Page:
In German politics one hears time and again: Es geht hier um die Sache! – this is about substance. Or Es geht hier nicht um meine Person! – this is not about me as a person.
This is the German politician’s way of saying, that their political program, not them as a politician, is the focus, is at center stage. They want to persuade based on their message, not by who they are. As if one could make a clear distinction between the two.
In 2013 two women in the CDU (Christian Democratic Union – the party of Chancellor Angela Merkel) – Katrin Albsteiger and Barbara Lanzinger – ran against each other in a party-internal race for an election to the Bundestag in Berlin. German political parties do not have primary races. Neither of them, however, spoke of a Machtkampf – literally: power battle – between them.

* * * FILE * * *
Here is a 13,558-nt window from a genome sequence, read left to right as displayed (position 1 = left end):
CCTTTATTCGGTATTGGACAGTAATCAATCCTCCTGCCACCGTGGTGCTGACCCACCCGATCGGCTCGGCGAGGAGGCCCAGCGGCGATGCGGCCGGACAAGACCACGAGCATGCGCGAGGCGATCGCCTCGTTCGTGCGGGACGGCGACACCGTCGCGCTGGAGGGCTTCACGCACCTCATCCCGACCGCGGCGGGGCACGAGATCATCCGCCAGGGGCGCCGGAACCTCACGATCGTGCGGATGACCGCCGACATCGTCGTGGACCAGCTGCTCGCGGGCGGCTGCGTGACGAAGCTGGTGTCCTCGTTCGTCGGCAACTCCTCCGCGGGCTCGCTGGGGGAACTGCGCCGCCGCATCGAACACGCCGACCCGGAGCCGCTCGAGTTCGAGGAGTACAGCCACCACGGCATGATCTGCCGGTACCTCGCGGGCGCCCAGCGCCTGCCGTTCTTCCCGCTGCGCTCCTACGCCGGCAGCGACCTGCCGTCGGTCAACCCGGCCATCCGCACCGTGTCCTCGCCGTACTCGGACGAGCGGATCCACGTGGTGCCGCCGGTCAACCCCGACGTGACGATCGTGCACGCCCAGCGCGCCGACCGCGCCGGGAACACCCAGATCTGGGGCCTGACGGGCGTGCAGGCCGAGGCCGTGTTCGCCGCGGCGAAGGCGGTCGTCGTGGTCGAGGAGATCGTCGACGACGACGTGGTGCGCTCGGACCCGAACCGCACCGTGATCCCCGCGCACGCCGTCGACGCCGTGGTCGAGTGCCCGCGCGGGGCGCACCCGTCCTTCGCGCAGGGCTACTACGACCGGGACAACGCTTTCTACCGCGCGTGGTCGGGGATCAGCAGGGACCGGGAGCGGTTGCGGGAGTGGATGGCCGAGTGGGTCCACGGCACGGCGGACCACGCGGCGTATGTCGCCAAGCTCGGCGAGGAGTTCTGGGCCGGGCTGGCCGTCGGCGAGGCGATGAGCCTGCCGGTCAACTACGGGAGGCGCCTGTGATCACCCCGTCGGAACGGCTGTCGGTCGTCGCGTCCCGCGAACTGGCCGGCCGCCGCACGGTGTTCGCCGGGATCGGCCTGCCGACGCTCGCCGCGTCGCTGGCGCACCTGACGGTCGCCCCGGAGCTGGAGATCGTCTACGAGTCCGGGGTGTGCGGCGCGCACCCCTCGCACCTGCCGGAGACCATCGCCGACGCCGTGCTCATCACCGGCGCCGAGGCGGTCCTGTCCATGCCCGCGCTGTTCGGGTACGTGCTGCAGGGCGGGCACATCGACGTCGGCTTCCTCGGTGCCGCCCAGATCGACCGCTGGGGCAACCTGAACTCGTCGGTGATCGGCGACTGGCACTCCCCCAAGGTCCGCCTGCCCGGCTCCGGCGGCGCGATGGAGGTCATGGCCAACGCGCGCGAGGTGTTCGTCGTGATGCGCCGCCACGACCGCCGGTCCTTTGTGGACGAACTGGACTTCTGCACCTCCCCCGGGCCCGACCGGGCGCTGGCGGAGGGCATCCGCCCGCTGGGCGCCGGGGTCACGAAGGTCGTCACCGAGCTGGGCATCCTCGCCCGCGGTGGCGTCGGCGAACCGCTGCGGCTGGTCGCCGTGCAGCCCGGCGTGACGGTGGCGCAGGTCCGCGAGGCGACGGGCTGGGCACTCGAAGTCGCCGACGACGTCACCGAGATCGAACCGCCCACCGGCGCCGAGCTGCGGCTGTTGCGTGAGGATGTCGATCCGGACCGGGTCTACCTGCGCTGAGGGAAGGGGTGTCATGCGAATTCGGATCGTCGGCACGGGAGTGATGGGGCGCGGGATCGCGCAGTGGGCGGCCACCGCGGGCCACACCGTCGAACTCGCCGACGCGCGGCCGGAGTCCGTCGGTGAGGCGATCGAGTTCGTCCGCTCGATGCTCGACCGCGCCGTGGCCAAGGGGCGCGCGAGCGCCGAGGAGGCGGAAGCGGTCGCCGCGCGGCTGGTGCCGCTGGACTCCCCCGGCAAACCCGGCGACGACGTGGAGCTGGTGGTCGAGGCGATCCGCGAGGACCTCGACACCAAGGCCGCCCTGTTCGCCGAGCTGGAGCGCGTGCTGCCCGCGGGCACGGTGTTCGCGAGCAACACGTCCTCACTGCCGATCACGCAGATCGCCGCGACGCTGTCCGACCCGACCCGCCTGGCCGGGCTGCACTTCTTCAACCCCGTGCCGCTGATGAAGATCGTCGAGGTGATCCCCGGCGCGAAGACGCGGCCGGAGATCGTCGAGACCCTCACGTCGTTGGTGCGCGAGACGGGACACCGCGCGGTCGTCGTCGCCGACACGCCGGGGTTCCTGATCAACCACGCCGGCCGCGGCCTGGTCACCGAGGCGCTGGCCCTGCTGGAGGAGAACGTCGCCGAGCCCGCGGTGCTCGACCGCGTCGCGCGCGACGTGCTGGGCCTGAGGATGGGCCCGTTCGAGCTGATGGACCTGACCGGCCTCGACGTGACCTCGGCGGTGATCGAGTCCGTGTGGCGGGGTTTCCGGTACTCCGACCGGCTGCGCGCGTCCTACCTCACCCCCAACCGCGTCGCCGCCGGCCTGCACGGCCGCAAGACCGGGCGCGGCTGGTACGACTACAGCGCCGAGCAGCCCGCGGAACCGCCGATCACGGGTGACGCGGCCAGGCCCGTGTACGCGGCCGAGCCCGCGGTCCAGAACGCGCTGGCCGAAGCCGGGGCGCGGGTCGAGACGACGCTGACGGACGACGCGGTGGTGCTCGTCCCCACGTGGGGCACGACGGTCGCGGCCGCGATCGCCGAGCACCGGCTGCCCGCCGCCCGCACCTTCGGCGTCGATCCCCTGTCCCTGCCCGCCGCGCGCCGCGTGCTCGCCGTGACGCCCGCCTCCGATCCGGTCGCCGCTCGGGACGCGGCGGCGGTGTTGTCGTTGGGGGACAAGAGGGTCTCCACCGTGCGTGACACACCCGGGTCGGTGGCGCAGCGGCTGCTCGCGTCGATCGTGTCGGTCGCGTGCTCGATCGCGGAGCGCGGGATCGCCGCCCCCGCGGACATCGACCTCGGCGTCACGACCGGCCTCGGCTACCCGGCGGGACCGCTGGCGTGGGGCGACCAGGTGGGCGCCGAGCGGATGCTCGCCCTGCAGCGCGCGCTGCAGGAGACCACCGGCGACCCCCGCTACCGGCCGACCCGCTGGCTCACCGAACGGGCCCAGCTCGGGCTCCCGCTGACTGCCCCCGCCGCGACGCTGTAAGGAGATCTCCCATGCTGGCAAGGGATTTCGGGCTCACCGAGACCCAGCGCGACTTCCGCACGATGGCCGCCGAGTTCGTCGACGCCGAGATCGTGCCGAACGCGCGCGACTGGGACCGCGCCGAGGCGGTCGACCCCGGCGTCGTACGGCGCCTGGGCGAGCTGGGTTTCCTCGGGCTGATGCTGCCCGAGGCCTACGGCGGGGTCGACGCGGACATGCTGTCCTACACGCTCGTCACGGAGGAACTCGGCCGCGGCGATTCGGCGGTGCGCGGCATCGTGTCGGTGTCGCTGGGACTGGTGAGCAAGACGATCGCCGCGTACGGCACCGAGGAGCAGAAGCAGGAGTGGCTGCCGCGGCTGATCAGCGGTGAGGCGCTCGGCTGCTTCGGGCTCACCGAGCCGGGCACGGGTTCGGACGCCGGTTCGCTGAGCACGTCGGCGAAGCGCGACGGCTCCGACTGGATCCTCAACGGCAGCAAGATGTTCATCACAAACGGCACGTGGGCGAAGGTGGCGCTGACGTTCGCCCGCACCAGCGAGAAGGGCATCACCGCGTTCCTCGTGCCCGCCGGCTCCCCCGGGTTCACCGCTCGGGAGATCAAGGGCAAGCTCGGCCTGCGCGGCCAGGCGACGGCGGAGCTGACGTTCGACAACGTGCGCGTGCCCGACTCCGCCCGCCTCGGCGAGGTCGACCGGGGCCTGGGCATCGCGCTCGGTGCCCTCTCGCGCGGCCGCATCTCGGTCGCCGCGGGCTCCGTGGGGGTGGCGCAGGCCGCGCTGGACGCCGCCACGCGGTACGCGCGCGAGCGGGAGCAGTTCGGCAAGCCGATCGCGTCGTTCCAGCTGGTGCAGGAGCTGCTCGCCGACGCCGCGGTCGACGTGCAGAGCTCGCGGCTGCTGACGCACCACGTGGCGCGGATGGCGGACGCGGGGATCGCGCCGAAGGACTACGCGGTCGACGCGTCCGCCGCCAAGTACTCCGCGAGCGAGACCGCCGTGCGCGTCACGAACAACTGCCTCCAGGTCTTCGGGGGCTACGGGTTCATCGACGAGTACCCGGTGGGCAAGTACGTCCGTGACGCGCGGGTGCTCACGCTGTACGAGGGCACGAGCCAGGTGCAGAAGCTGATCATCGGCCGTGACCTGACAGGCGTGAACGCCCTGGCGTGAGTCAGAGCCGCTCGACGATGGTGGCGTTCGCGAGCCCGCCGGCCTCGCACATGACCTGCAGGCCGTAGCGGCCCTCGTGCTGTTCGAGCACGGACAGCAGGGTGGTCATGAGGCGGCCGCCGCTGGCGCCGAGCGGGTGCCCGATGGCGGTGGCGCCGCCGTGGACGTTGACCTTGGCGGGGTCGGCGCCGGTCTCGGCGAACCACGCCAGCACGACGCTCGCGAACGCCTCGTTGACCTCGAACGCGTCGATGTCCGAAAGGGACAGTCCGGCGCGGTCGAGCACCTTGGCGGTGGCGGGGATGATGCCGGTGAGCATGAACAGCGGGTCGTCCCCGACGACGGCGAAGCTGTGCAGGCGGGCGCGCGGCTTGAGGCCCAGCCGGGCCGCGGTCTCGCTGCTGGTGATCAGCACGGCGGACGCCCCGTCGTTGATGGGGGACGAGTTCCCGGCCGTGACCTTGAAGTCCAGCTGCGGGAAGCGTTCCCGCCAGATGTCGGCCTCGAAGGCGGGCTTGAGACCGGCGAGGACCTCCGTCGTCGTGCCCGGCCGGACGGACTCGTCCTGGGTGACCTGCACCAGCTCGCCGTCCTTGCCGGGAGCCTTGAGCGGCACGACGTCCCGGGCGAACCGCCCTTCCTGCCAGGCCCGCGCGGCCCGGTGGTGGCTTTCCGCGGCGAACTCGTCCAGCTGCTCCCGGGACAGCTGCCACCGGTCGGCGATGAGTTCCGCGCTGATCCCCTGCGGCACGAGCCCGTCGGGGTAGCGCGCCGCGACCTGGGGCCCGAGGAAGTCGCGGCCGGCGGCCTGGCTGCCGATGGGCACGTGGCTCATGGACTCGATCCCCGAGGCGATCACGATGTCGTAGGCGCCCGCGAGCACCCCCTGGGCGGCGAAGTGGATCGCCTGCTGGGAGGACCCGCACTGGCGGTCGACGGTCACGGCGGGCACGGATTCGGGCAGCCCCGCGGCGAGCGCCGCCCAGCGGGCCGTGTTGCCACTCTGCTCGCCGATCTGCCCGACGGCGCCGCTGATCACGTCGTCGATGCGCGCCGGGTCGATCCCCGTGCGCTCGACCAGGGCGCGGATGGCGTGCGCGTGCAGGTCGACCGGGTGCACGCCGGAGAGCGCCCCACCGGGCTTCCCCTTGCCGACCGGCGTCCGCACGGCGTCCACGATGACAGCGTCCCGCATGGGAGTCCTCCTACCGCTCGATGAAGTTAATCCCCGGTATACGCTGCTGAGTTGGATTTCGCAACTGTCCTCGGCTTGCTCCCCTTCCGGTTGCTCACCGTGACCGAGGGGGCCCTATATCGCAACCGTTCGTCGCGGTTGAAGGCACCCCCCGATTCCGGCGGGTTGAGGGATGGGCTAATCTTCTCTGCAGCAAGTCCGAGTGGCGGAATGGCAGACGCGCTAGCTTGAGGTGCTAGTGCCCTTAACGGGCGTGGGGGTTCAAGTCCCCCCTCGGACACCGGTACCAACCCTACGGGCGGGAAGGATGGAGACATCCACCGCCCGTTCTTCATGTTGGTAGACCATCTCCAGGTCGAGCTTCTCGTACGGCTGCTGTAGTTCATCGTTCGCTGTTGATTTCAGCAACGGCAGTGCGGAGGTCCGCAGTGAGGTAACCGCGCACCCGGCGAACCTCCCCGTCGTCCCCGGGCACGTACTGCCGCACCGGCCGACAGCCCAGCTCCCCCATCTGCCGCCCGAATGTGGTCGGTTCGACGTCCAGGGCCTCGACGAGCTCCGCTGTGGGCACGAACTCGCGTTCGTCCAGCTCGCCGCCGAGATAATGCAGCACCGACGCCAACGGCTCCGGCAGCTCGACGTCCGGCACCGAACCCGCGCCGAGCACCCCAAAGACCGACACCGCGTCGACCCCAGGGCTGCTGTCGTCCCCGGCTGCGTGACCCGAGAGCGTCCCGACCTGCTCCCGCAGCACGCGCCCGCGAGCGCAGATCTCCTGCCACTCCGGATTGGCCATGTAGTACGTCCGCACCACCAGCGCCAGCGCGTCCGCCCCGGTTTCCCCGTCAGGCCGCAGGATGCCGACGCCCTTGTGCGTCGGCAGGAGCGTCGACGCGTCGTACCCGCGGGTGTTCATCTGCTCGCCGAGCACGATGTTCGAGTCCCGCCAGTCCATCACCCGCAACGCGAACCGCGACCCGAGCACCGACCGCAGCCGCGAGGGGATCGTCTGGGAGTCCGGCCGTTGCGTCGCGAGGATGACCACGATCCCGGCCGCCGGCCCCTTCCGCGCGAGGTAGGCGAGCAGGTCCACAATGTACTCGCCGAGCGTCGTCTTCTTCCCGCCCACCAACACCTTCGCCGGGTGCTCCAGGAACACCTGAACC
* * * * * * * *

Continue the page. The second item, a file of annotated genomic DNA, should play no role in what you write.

“This is not about me”, Albsteiger wrote. “This is not about my person”, Lanzinger said in an interview. But it was about them. As members of the same party they stood for the same political platform. They had no other choice but to persuade the other party members that they could win in the general election.